3. Mind-map like a pro
If you haven’t tried mind-mapping yet, then you’re missing out.
In a nutshell, mind-mapping is a way to visually organize ideas. Often seen as a sort of spider diagram, mind maps are incredibly useful for outlining and organizing, both important and mundane.
We leave it to you if you’d like to create your own mind map by hand, or using a device. The benefit of hand-drawn mind maps is that you have complete creative freedom to design or structure it as you please. It doesn’t even matter if it looks nothing like a map in the end, so long as it helps you think through your concepts.
Then you have the digital mind map (below is an example of one). Their biggest advantage is that you can edit information as necessary. A mind-mapping software program will also make sure that you’re not constrained by physical space, as you’re able to make it as elaborate as you want.
Our favorite part about digital mind maps is the option of carrying them everywhere you go, especially if created using popular tools like Smart Draw.
In case you’re not sold yet, here are some more benefits of mind-mapping to consider. Mind maps can:
- Help you see the bigger picture at a glance;
- Enable easier recall;
- Simplify complex relationships between stories or characters; and
- Help you collaborate with other people (if you want).
Most of all, mind maps are fun and we can guarantee they’ll get the creative gears in your brain cranking.
4. Embrace your imperfections
Whenever you’re plagued with self-doubt, you can remember this quote from the artist, Vincent Van Gogh:
“If you hear a voice within you say ‘you cannot paint,’
then by all means paint, and that voice will be silenced.”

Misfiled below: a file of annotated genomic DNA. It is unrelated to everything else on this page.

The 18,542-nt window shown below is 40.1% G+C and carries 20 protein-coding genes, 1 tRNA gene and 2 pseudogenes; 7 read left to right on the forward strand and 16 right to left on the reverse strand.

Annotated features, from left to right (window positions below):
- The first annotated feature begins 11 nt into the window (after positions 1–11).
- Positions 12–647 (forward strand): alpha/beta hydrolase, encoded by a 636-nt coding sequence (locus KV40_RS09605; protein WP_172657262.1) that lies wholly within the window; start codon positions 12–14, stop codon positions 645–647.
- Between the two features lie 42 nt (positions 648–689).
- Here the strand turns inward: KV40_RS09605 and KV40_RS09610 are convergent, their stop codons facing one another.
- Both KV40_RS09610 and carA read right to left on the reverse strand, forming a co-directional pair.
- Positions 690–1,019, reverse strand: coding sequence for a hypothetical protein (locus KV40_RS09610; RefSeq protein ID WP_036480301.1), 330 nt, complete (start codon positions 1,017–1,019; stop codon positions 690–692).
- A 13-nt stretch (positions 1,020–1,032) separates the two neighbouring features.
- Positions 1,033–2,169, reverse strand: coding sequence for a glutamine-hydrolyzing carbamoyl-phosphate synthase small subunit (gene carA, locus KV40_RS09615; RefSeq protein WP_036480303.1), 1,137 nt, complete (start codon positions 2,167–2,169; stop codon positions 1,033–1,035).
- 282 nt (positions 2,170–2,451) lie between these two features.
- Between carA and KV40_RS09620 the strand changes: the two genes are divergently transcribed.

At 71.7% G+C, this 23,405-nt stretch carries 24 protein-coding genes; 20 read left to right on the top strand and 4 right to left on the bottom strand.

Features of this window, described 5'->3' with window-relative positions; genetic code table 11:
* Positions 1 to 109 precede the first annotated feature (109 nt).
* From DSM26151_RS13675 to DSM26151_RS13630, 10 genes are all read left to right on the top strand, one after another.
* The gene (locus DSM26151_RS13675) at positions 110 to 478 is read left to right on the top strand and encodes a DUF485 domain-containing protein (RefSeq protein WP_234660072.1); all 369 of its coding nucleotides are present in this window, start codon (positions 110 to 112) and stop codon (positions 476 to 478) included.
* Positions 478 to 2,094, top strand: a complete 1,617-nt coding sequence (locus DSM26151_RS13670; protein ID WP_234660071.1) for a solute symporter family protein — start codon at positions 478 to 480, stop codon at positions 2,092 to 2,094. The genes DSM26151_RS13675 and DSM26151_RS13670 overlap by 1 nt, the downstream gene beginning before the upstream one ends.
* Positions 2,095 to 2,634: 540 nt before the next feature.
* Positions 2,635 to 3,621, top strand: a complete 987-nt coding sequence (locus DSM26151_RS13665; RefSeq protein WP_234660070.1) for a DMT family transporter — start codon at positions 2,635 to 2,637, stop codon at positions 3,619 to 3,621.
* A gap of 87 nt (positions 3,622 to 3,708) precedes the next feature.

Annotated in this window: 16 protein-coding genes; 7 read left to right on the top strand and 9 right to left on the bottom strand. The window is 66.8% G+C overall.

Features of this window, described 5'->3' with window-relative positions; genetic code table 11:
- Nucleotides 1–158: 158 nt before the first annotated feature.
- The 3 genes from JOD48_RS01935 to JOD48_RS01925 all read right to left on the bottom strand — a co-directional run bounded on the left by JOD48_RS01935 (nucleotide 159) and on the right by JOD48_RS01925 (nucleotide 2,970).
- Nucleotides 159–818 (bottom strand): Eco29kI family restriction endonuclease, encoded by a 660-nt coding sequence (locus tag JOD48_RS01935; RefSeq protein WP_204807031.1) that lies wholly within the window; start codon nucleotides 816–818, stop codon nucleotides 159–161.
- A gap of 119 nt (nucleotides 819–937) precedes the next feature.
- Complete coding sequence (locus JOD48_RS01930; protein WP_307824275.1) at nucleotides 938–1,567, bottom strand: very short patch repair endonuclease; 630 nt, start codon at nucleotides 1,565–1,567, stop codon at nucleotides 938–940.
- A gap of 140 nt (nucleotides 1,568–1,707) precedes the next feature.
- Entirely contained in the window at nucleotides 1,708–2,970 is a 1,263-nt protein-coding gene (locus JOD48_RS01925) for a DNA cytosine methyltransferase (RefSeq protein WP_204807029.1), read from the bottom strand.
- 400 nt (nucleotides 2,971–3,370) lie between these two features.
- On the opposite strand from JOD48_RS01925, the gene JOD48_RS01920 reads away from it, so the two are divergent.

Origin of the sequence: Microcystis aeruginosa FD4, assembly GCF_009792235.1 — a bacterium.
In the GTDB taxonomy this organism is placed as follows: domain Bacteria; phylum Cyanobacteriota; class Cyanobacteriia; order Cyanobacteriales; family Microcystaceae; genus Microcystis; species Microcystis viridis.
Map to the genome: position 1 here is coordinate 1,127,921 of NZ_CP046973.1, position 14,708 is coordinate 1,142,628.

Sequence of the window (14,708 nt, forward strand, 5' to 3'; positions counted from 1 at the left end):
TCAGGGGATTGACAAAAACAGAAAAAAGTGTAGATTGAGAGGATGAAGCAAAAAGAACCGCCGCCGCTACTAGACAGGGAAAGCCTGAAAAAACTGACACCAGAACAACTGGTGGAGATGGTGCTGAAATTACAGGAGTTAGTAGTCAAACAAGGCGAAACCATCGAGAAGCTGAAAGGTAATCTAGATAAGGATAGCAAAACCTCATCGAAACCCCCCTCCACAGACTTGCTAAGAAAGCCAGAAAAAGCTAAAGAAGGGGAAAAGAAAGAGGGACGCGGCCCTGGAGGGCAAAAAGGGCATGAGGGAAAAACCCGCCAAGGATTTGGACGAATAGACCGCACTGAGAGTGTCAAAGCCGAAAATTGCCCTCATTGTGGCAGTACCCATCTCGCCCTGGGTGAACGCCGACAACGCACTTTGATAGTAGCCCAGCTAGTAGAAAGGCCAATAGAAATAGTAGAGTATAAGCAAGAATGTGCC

There’s no reason why you can’t apply his strategy to writing.
Fear of rejection keeps so many writers from writing consistently, or even from writing at all. So the solution is simply to look for creative ways to start writing on the spot (using creative writing prompts or a character name generator is fantastic for this).
If you see a few flaws here and there. don’t let it get to you. Instead, keep a notebook and jot down anything that you think can help you improve your writing, whether it’s a weakness that you notice yourself or criticism offered by other people. This way, you’ll become more grounded and can look at your work more objectively.
Be confident and just write!
You’ll always have excuses that might seem valid to you when you try to drag yourself to your writing desk to write more consistently this year. But you’ve got to ask yourself what writing means to you. Next, think about what you’re willing to sacrifice to meet your goals.
It can be hard to turn off the TV when your favorite show is on or put all your thoughts and ideas on paper when you’re just not in the mood. It’s the perpetual dilemma of a writer.
We don’t doubt you have it in you to make the changes necessary, however. Because you’ve already taken the first and most important step — wanting to improve!